President Bush traversed the Chesapeake Bay on an invigorating fall morning yesterday, announcing conservation measures for migratory birds while on the west side of the waterway and for striped bass on the east before getting in some fishing himself.
At the national Patuxent Research Refuge in Laurel, the president promoted policies he said would protect habitat for 800 bird species that need resting places as they fly south for the winter and return when warm weather returns.
After a helicopter ride to St. Michaels, Bush unveiled an initiative to make red drum and striped bass, known locally as rockfish, more available to sport fishermen but less accessible as a commercial catch. Chesapeake watermen, who rely on the fish for income, are cool to the proposal.
Bush seemed particularly enthusiastic about spending an hour fishing for striped bass off the tip of Tilghman Island before heading for lunch at the St. Michaels vacation home of Vice President Dick Cheney.
The president's chopper landed on the lawn of the Inn at Perry Cabin, a luxury spa and resort on the edge of the waterfront town that draws weekend crowds to its antiques shops and restaurants.
Onlookers waved along the barricaded streets as a motorcade carried the president to Cheney's waterfront home after the fishing trip.
First lady Laura Bush accompanied her husband to the Eastern Shore, but she did not stop at the Chesapeake Bay Maritime Museum or go fishing. Instead, she headed directly to the Cheney home.
"I guess you could say she's the taster," Bush told an audience gathered at the museum.
Maryland crab cakes were on the menu for the Bush-Cheney lunch, and no other guests were invited, the White House said. The president and Laura Bush took a tour of the grounds before returning to Washington in the early afternoon.
Earlier, the president signed an executive order on fish conservation at the maritime museum, where he said he was looking forward to a quick fishing trip.
"There's nothing like catching a big striper," the president said, minutes before hopping aboard Semper Fidelis III, a vessel captained by Ed O'Brien, vice president of the Maryland Charter Boat Association.
Bush joked that it was "good news" that there was decent fishing nearby, because "the Secret Service won't let me go hunting" with Cheney, who accidentally shot a friend during a 2006 hunting trip.
The only catch during the excursion, however, was made by Melissa Fischer, co-host of the ESPN show Offshore Adventures, which was filming the president. She landed an 18-inch bass and tossed it back, O'Brien said in an interview.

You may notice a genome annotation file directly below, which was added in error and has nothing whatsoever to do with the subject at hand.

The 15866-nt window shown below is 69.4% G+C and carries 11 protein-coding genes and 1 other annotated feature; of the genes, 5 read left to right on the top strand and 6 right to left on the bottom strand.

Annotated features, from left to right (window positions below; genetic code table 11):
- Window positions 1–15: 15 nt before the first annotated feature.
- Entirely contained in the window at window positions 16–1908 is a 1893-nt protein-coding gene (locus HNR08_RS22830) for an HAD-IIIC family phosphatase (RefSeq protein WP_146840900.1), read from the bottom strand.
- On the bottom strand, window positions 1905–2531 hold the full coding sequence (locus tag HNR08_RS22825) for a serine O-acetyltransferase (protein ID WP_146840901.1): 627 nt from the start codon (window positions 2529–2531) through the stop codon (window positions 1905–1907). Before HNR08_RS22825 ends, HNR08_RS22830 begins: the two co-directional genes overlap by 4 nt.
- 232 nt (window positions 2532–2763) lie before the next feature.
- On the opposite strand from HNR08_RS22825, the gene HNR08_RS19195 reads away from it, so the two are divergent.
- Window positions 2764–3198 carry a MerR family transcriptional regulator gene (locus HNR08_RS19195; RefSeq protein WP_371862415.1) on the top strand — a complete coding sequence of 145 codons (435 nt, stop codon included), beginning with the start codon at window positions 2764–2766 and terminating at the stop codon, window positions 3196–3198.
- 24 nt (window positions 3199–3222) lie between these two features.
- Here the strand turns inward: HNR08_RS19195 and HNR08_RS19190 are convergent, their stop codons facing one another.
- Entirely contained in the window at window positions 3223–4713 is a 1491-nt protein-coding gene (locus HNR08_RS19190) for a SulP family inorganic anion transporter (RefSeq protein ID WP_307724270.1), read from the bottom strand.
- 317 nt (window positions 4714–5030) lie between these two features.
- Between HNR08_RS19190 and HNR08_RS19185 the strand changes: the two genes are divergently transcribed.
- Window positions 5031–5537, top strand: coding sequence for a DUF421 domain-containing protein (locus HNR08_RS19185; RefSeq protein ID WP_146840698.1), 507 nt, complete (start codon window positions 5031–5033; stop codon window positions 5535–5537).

Bush proclaimed his passion for sport fishing at the maritime museum. The executive order he signed yesterday encourages states to declare rockfish and red drum "game fish," meaning commercial fishermen could not sell them.
Rockfish stocks collapsed in the early 1980s because of overfishing and degraded habitat, but rebounded after a fishing moratorium. About three-quarters of the East Coast's striped bass use the Chesapeake as a nursery. Red drum, common in the Gulf of Mexico and southern coastal waters, were depleted more recently, a result of their popularity on restaurant menus.
U.S. Rep. Wayne T. Gilchrest, an Eastern Shore Republican who joined Bush at the museum, called the new policy a "bold initiative" to bring attention to over-fishing and pollution issues.
But state regulators from Maryland and elsewhere question the need for the new policy. States will be unlikely to give up their right to regulate fishing in their waters, said Dennis Abbott, a New Hampshire lawmaker and member of the Atlantic States Marine Fisheries Commission, which sets limits on striped bass. Squeezing commercial fishing also hurts the public, he said.
"If commercial fishing shuts down, how would the general public have a chance to have a striped bass dinner?" Abbott asked.
Bush began the day on the edge of Cash Lake in the wildlife refuge along the Patuxent River, holding one of about 100 screech owls kept at the facility for testing of West Nile virus and other illnesses.
"Pretty awesome-looking stare," the president said of the owl, before taking a short stroll on a path near the lake and making his announcement of new habitat policies.
The president wants to use a credit-trading system to encourage private landowners to maintain bird habitat.
In St. Michaels, Bush invoked the writings of 17th-century explorer John Smith, who described a bay so plentiful that "a man could cross over the water `dryshod' by walking on the backs of all the fish," the president said.
Bush said he hoped conservation policies could bring back populations so that "our children and grandchildren will see oceans, lakes and rivers teeming with fish and sea life.
"I can't guarantee they're going to be able to walk across their backs, like John Smith observed," Bush said. "But I can guarantee that we're committed to taking care of that which we have been given."
Sun reporter Candus Thompson contributed to this article.